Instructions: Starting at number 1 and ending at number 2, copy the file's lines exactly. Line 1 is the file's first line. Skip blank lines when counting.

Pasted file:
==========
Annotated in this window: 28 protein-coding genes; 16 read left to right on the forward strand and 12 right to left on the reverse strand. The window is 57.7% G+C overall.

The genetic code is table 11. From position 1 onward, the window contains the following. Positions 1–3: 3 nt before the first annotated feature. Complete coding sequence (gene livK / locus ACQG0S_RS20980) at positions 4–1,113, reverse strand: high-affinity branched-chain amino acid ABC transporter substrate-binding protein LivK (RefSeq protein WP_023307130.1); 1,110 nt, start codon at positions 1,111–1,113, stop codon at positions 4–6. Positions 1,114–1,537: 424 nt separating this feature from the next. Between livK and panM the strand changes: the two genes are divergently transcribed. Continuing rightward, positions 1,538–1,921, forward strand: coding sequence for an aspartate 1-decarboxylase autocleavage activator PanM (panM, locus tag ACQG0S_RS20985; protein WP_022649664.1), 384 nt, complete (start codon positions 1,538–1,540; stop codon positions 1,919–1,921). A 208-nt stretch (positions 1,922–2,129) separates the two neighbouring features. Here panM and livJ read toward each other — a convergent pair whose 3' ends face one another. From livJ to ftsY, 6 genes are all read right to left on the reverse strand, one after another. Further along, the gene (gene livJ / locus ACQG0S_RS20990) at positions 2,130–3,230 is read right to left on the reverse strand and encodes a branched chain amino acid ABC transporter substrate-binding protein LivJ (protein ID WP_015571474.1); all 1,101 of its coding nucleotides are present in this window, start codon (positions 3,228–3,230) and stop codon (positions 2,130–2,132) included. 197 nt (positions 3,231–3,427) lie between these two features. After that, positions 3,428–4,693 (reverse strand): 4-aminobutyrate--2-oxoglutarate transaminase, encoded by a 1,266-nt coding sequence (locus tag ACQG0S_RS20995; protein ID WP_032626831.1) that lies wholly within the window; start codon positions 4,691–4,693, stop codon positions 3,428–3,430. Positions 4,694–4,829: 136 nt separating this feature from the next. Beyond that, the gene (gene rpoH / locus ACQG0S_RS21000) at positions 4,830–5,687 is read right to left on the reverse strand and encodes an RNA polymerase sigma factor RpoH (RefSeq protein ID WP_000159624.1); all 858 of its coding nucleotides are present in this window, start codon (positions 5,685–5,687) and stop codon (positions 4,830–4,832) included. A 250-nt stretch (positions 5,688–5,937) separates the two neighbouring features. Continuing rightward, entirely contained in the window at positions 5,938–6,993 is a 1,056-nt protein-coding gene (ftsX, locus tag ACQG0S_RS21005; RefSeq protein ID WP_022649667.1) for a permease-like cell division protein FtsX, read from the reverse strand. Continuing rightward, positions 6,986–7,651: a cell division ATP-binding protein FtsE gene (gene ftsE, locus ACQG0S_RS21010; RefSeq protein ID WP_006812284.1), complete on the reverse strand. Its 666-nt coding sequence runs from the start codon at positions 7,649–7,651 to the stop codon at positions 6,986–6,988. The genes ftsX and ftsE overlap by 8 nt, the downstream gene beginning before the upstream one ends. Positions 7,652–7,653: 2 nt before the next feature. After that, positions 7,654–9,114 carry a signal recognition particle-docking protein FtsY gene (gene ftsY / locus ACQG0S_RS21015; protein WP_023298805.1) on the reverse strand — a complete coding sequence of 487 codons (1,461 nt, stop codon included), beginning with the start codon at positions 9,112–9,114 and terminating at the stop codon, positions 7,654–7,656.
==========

Annotated in this window: 28 protein-coding genes; 16 read left to right on the forward strand and 12 right to left on the reverse strand. The window is 57.7% G+C overall.

The genetic code is table 11. From position 1 onward, the window contains the following. Positions 1–3: 3 nt before the first annotated feature. Complete coding sequence (gene livK / locus ACQG0S_RS20980) at positions 4–1,113, reverse strand: high-affinity branched-chain amino acid ABC transporter substrate-binding protein LivK (RefSeq protein WP_023307130.1); 1,110 nt, start codon at positions 1,111–1,113, stop codon at positions 4–6. Positions 1,114–1,537: 424 nt separating this feature from the next. Between livK and panM the strand changes: the two genes are divergently transcribed. Continuing rightward, positions 1,538–1,921, forward strand: coding sequence for an aspartate 1-decarboxylase autocleavage activator PanM (panM, locus tag ACQG0S_RS20985; protein WP_022649664.1), 384 nt, complete (start codon positions 1,538–1,540; stop codon positions 1,919–1,921). A 208-nt stretch (positions 1,922–2,129) separates the two neighbouring features. Here panM and livJ read toward each other — a convergent pair whose 3' ends face one another. From livJ to ftsY, 6 genes are all read right to left on the reverse strand, one after another. Further along, the gene (gene livJ / locus ACQG0S_RS20990) at positions 2,130–3,230 is read right to left on the reverse strand and encodes a branched chain amino acid ABC transporter substrate-binding protein LivJ (protein ID WP_015571474.1); all 1,101 of its coding nucleotides are present in this window, start codon (positions 3,228–3,230) and stop codon (positions 2,130–2,132) included. 197 nt (positions 3,231–3,427) lie between these two features. After that, positions 3,428–4,693 (reverse strand): 4-aminobutyrate--2-oxoglutarate transaminase, encoded by a 1,266-nt coding sequence (locus tag ACQG0S_RS20995; protein ID WP_032626831.1) that lies wholly within the window; start codon positions 4,691–4,693, stop codon positions 3,428–3,430. Positions 4,694–4,829: 136 nt separating this feature from the next. Beyond that, the gene (gene rpoH / locus ACQG0S_RS21000) at positions 4,830–5,687 is read right to left on the reverse strand and encodes an RNA polymerase sigma factor RpoH (RefSeq protein ID WP_000159624.1); all 858 of its coding nucleotides are present in this window, start codon (positions 5,685–5,687) and stop codon (positions 4,830–4,832) included. A 250-nt stretch (positions 5,688–5,937) separates the two neighbouring features. Continuing rightward, entirely contained in the window at positions 5,938–6,993 is a 1,056-nt protein-coding gene (ftsX, locus tag ACQG0S_RS21005; RefSeq protein ID WP_022649667.1) for a permease-like cell division protein FtsX, read from the reverse strand. Continuing rightward, positions 6,986–7,651: a cell division ATP-binding protein FtsE gene (gene ftsE, locus ACQG0S_RS21010; RefSeq protein ID WP_006812284.1), complete on the reverse strand. Its 666-nt coding sequence runs from the start codon at positions 7,649–7,651 to the stop codon at positions 6,986–6,988. The genes ftsX and ftsE overlap by 8 nt, the downstream gene beginning before the upstream one ends. Positions 7,652–7,653: 2 nt before the next feature. After that, positions 7,654–9,114 carry a signal recognition particle-docking protein FtsY gene (gene ftsY / locus ACQG0S_RS21015; protein WP_023298805.1) on the reverse strand — a complete coding sequence of 487 codons (1,461 nt, stop codon included), beginning with the start codon at positions 9,112–9,114 and terminating at the stop codon, positions 7,654–7,656.